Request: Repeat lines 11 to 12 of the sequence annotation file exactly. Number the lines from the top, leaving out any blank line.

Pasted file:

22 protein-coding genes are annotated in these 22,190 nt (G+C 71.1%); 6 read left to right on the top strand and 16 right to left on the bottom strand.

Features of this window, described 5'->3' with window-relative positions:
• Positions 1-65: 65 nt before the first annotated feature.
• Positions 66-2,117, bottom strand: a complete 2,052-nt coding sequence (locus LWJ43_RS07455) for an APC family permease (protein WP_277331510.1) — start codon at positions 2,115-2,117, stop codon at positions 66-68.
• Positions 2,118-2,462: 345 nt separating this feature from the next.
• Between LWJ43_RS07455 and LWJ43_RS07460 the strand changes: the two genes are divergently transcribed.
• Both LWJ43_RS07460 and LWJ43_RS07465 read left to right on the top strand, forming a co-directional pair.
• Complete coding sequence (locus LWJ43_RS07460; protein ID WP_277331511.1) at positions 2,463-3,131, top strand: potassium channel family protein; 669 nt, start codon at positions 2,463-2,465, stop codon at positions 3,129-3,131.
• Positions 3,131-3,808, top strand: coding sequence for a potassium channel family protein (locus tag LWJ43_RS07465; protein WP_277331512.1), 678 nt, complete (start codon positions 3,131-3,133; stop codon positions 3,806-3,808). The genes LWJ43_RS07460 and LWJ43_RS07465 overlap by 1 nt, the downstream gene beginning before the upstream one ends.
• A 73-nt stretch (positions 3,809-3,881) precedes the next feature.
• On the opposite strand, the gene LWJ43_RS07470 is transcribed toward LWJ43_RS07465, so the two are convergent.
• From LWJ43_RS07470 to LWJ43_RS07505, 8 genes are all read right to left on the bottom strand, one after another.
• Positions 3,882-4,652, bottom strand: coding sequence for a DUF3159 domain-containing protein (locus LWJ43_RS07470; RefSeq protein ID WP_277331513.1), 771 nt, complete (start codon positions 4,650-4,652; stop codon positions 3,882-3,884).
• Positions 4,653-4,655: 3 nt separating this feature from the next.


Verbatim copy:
• On the opposite strand, the gene LWJ43_RS07470 is transcribed toward LWJ43_RS07465, so the two are convergent.
• From LWJ43_RS07470 to LWJ43_RS07505, 8 genes are all read right to left on the bottom strand, one after another.